Graphene based Schottky photodetector device. (Image: Dr Ilya Goykhman, Cambridge Graphene Centre, University of Cambridge)
The mission of the Graphene Flagship is to translate graphene out of the academic laboratory, through industry and into society. This broad and ambitious aim has been at the forefront of the choices made to direct the Flagship; it focuses on real problem areas where it can make a real difference such as in Optical Communications.
Optical Communications are increasingly important because they have the potential to solve one of the biggest problems of our information age: energy consumption. Almost everything we do in everyday life consumes information and all of this information is powered by energy. If we want more and more information, we need more and more energy. In the near future, the major consumers of data traffic will be machine-to-machine communication and the Internet of Things (IoT).
To enable the IoT and the level of information it requires, current silicon photonics has a problem: it needs ten times more energy than we can provide. So, if we want this new, improved internet age, new technological, power-efficient solutions need to be found. This is why the drive to graphene-based optical communication is so important.
Over the last few years, optical communications have increased their viability over standard metal-based electronic interconnects. The current silicon-based photodetector used in optical communications has a major issue when it comes to detecting data in the near infrared range, which is the range used for telecommunications. The telecom industry has overcome this problem by integrating germanium absorbers with the standard silicon photonic devices. They have been able to make fully functioning devices on chips using this process. However, this process is complex.
In the new paper, graphene is interfaced with silicon on chip to make high responsivity Schottky barrier photodetectors. These graphene-based photodetectors achieve 0.37A/W responsivity at 1.55µm using avalanche multiplication. This high responsivity is comparable to that of the Silicon Germanium detectors currently used in silicon photonics.
Prof. Andrea Ferrari from the Cambridge Graphene Centre, who is also the Science and Technology Officer and the Chair of the Management Panel for the Graphene Flagship stated; “This is a significant result which proves that graphene can compete with the current state of the art by producing devices that can be made more simply, cheaply and work at different wavelengths. Thus paving the way for graphene integrated silicon photonics.”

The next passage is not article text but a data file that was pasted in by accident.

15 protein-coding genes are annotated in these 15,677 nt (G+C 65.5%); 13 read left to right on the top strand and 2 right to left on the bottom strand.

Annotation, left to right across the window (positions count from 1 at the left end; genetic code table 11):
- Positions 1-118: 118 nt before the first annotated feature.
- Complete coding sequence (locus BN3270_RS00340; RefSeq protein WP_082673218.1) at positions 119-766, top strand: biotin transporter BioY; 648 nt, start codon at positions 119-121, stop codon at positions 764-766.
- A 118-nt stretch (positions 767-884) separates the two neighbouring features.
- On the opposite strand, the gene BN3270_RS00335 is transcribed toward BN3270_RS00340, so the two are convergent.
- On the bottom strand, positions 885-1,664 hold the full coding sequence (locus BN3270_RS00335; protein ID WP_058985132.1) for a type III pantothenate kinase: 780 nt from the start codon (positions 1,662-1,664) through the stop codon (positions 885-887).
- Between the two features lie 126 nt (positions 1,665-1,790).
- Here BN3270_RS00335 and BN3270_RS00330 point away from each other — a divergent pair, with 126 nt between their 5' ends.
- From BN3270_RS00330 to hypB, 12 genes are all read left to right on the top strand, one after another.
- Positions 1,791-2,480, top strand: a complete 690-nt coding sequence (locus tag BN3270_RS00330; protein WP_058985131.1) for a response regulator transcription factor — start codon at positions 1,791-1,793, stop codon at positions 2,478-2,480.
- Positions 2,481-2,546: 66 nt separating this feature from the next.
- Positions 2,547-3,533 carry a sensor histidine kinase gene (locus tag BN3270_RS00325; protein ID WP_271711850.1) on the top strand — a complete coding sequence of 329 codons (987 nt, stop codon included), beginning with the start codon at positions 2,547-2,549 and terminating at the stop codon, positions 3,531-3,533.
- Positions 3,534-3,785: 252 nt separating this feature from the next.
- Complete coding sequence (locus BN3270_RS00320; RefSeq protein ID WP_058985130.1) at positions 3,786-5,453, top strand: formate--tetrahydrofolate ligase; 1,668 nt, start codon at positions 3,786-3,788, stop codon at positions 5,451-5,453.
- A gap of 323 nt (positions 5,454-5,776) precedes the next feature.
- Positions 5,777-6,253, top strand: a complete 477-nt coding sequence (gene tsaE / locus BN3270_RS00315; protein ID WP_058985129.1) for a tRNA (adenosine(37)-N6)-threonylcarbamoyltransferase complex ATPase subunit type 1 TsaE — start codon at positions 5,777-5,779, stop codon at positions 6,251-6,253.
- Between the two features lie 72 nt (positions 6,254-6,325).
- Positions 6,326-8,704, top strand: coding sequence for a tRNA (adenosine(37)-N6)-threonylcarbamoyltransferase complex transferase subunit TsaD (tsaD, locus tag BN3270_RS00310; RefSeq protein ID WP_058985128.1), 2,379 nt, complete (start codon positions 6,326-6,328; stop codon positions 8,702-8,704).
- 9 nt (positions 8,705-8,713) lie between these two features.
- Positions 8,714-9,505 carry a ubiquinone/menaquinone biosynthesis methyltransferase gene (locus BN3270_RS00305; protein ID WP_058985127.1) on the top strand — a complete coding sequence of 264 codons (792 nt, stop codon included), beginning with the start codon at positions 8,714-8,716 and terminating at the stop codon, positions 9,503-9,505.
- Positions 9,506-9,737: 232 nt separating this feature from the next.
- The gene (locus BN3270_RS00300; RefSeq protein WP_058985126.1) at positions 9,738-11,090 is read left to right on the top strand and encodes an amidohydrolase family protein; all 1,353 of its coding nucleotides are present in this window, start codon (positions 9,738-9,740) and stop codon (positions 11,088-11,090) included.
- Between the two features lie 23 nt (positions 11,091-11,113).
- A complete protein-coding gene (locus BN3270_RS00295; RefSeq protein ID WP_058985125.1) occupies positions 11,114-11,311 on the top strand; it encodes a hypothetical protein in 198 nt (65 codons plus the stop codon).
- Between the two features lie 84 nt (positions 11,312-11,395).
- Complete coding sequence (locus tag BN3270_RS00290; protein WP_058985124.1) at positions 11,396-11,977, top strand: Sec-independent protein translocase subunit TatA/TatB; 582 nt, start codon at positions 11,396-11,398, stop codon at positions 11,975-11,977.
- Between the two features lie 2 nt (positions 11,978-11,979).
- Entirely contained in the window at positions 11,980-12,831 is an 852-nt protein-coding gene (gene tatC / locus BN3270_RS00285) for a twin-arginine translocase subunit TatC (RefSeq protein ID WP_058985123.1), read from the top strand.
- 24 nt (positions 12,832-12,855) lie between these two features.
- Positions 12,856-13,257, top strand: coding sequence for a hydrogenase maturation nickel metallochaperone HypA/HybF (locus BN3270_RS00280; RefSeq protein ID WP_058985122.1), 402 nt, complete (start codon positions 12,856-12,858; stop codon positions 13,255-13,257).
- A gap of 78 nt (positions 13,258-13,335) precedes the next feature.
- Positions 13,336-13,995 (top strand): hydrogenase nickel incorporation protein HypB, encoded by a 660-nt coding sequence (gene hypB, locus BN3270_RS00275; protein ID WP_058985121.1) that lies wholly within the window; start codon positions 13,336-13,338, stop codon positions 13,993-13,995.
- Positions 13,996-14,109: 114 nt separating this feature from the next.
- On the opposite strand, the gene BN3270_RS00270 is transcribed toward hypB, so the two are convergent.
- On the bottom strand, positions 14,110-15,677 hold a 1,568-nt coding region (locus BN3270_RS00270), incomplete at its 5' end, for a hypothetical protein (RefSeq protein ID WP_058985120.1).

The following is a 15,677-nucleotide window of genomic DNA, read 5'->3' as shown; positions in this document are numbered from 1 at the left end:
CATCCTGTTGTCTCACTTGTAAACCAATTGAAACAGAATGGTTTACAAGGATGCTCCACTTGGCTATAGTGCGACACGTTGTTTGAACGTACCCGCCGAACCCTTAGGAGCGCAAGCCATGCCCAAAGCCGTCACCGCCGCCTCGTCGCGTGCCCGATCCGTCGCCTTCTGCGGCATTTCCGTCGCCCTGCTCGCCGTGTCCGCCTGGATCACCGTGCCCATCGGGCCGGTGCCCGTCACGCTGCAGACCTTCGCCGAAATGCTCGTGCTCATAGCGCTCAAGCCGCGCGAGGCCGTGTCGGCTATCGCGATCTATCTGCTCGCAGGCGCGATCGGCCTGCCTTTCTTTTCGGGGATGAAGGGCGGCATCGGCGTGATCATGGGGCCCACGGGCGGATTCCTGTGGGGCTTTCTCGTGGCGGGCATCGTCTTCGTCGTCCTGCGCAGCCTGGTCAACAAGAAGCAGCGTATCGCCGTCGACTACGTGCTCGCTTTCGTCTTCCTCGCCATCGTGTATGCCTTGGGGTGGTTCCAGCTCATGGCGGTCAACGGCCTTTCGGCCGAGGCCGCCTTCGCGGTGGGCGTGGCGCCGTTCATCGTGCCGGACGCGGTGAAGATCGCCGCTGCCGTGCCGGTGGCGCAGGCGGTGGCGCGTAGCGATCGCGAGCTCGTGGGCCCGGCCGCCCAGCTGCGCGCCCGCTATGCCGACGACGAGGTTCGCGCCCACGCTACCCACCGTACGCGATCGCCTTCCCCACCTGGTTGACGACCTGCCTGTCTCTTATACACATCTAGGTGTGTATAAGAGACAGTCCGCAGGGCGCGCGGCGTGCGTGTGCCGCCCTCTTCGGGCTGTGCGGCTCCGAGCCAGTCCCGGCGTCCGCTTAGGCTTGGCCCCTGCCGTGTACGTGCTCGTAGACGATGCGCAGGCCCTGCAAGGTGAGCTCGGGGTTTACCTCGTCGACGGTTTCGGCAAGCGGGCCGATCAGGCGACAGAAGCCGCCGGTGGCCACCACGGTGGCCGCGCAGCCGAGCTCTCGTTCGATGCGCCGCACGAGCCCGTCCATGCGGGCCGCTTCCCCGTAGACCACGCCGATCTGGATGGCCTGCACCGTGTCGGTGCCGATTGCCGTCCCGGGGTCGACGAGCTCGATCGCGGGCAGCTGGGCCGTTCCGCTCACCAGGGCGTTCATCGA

Dr Ilya Goykhman, from the University of Cambridge, and the paper's lead author, said; “The vision here is for graphene to play an important part in enabling optical communication technologies. This is a first step towards this, and, over the next two years the aim of the wafer-scale integration and optoelectronics work-packages of the Flagship is to really make this happen”.
Talking further about the Graphene Flagship and its collaborative approach to research, Prof Ferrari commented “Graphene can beat current silicon photonic technology in terms of energy consumption. The Graphene Flagship is investing a lot of resources into wafer-scale integration with the creation of a new Work Package. We have identified a vision, where graphene is the backbone for data communication, and we plan to have a telecommunication bank capable of transferring 4x28 GB/s by 2018. The research in this Nano Letters paper is the first step towards achieving that vision, the importance of which is clearly recognised by companies such as Ericsson and Alcatel-Lucent who have joined the Flagship to help develop it.”
“We have shown the potential for the detector but we also need to produce a graphene-based modulator to have a full, low energy optical telecommunication system and the Flagship is working hard on this problem. The Flagship has collected the right people in the right place at the right time to work together towards this goal. Europe will be at the cutting edge of this technology. It is a great challenge, and a great opportunity for Europe, as there is such high added value to the devices it will be cost effective to manufacture the device in Europe - keeping the value of the technology within the European community,” said Prof. Ferrari.